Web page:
* Limited accessory control of music playback. Accessories can include a play-pause button that works to stop and start iPod music—surprisingly even controlling iPod music when an app has its own audio—but their track controls do not appear to work, and they must include their own volume controls for non-calling purposes. The iPhone’s volume controls are disabled in stereo Bluetooth streaming mode, but remain in monaural Bluetooth calling mode; the iPhone’s on-screen track controls remain in stereo Bluetooth mode.
* Odd conflicts between Wi-Fi and monaural Bluetooth functionality. For reasons that aren’t yet clear, iPhone 3G Wi-Fi signal strength drops to 2 of 3 bars when in stereo Bluetooth streaming mode and becomes unpredictable if not unusable for Wi-Fi gaming, and drops to 1 of 3 bars when in monaural Bluetooth phone mode, becoming unusable for web browsing in Wi-Fi mode. This is the most serious set of issues with the new Bluetooth functionality, and it is unclear whether these are just bugs that need to be worked out, or consequences of trying to use Bluetooth and Wi-Fi capabilities at the same time. Notably, switching the iPhone 3G off of Wi-Fi and into 3G restores web browsing capabilities to the device.
* Monaural stays monaural, stereo stays stereo. The iPhone 3G will not send music to monaural devices such as calling headsets, or enable the typical “handsfree car kit” to function as a music player. It will enable AD2P stereo devices to play music for sure, as well as handling monaural calls if they have the microphone hardware to do so.
iPhone 3G S performance will likely vary from the iPhone 3G due to differences in both processing capabilities and Bluetooth chips; the second-generation iPod touch will also gain stereo Bluetooth functionality for the first time. We’ll have more to share on this in the near future.
- CE Week 2015: IK Multimedia, Monowear’s Apple Watch bands + More
- Live From CE Week 2015: Brand New iPad, iPhone + Mac Accessories!
- Live From CE Week 2014: Brand New iPad, iPhone + Mac Accessories!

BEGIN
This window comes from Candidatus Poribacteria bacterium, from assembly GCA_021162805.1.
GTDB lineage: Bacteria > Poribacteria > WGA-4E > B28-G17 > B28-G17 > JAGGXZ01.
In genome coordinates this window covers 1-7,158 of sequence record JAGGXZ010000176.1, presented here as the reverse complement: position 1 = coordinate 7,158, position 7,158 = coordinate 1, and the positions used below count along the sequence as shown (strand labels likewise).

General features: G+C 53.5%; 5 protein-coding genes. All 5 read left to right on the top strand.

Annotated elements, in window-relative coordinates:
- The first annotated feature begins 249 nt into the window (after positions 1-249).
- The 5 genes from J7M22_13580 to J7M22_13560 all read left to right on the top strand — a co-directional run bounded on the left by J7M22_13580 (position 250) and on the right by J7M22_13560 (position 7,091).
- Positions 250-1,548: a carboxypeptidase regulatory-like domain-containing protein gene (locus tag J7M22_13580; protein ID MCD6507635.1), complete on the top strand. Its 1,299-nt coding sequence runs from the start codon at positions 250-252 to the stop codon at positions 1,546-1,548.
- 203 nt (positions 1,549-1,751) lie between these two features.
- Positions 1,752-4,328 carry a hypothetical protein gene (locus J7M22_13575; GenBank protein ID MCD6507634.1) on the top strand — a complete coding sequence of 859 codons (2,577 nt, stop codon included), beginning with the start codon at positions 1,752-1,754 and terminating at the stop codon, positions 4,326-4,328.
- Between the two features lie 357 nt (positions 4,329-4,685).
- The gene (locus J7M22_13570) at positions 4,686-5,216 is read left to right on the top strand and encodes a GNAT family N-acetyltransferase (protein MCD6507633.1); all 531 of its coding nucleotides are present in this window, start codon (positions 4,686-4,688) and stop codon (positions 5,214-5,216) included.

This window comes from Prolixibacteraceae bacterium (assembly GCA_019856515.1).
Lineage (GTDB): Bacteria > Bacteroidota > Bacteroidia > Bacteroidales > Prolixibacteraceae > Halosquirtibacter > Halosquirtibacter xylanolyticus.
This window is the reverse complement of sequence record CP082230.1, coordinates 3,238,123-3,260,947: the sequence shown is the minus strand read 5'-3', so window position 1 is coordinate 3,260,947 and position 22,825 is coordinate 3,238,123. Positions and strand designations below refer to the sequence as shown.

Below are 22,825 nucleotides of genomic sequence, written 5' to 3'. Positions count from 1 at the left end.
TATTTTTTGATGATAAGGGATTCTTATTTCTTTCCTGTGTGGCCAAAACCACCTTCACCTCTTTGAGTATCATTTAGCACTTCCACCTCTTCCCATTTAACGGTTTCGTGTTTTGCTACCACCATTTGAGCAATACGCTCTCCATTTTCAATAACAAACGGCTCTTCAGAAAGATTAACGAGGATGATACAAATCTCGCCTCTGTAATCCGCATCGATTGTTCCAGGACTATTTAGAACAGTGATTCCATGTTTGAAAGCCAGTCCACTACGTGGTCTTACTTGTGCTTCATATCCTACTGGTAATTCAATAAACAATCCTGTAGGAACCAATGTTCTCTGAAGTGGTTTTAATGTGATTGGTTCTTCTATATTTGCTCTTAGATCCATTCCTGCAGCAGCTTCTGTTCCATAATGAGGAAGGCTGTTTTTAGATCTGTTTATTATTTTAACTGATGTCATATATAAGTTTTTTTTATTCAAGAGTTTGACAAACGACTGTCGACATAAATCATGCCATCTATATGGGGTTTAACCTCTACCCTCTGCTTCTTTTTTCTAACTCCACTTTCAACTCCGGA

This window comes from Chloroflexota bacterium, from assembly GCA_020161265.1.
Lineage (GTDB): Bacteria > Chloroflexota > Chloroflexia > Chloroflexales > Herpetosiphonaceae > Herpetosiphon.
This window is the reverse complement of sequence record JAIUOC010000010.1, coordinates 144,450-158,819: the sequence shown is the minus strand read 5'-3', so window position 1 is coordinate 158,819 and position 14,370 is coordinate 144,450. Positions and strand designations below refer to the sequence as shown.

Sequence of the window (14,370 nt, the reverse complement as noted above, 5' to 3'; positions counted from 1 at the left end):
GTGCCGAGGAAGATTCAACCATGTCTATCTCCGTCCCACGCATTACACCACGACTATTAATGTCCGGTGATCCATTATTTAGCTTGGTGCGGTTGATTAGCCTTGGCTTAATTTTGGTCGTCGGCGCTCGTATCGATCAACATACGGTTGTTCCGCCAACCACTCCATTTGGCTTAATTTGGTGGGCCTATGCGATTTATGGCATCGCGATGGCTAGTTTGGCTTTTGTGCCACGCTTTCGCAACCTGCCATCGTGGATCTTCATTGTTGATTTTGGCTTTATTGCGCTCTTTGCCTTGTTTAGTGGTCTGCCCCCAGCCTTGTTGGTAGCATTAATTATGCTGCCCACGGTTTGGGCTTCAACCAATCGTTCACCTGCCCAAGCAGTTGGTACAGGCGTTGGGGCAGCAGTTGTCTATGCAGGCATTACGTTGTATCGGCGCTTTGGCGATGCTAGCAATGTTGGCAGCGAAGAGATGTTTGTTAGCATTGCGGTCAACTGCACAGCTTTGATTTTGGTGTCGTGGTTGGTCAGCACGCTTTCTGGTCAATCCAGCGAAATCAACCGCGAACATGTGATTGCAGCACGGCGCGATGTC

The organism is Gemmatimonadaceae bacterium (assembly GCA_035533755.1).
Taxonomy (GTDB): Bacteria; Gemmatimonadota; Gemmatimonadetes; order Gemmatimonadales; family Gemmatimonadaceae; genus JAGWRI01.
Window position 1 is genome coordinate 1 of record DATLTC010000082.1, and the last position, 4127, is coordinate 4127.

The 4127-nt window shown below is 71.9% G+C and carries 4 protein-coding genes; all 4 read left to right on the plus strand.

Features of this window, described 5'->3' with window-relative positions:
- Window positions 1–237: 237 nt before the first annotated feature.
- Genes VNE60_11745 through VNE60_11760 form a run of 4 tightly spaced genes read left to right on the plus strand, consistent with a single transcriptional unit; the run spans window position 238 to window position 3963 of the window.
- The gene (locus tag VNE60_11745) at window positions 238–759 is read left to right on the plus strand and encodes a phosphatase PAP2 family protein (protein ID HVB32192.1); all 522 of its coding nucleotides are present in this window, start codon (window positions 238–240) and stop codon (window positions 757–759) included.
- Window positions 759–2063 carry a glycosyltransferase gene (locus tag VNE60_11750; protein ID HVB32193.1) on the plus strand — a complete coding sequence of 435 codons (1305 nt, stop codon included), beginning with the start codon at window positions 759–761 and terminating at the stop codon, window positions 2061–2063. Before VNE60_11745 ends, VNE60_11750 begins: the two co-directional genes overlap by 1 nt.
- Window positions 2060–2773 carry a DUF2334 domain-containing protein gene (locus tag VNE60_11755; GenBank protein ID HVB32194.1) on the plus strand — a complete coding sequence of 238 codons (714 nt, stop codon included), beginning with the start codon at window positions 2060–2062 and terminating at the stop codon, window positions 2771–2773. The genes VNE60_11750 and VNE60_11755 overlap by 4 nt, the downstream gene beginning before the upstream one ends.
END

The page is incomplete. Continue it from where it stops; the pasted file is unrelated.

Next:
- iLounge’s 2014 CES Best of Show Awards: iPad, iPhone, iPod + Mac
- Ten Things You Didn’t Know About Apple’s 2013 iPad, Air + mini Lineup
- CE Week 2013: The iPad, iPhone, iPod + Mac Show Report
- Notes from Apple’s Q3 2016 earnings call
- Apple Q3 results: $42.4B revenue, 40M iPhones, 10M iPads sold
- Researchers expose security flaw in Osram smart bulbs
- Cops bust ‘criminal enterprise’ using stolen credit cards at Chicago-area Apple stores
- Update in iOS 10 allows for autoplay of silent videos in Safari
- WSJ: Apple brings in trusted executive Mansfield to head Apple Car project
- CarPlay to be available in all 2017 Ford models
- Rumors claim new iPhone will be released Sept. 16, could have ‘iPhone 6 SE’ name
- Photos claim to show alleged ‘iPad Pro 2’
- Apple to sell limited-edition Olympic Apple Watch bands exclusively in Brazil
- Moe Bull Stand for iPad Air 2 + 9.7” iPad Pro
- Netatmo Tags for Welcome Smart Home Camera
- iDevices Socket HomeKit-enabled Light Adapter
- Koogeek Wi-Fi SmartPlug for Apple HomeKit
- Marbotic Smart Letters for iPad
- Ecoxgear Sol Jam Bluetooth Speaker
- Gumdrop Cases DropTech Case + Hand Strap for 9.7” iPad Pro
- Braven BRV-1M Bluetooth Speaker
- Braven BRV-Blade Bluetooth Speaker
- Invoxia Voice Bridge
- Inside the betas: iOS 10 Photos gets Advanced Computer Vision
- Inside the betas: iOS 10 Music app delivers ‘clarity and simplicity’
- Inside the betas: iOS 10 Maps gets a major redesign
- Inside the betas: iOS 10 shakes up the user experience
- Inside the betas: watchOS 3 promises a real speed boost
- Inside the betas: A sneak peek at what’s new in tvOS 10
- Filling the Gap: A look at third-party HomeKit apps
- Instant Expert: Secrets & Features of tvOS 9.2
- Instant Expert: Secrets & Features of iOS 9.3
- Opinion: Why Apple needs a dedicated HomeKit app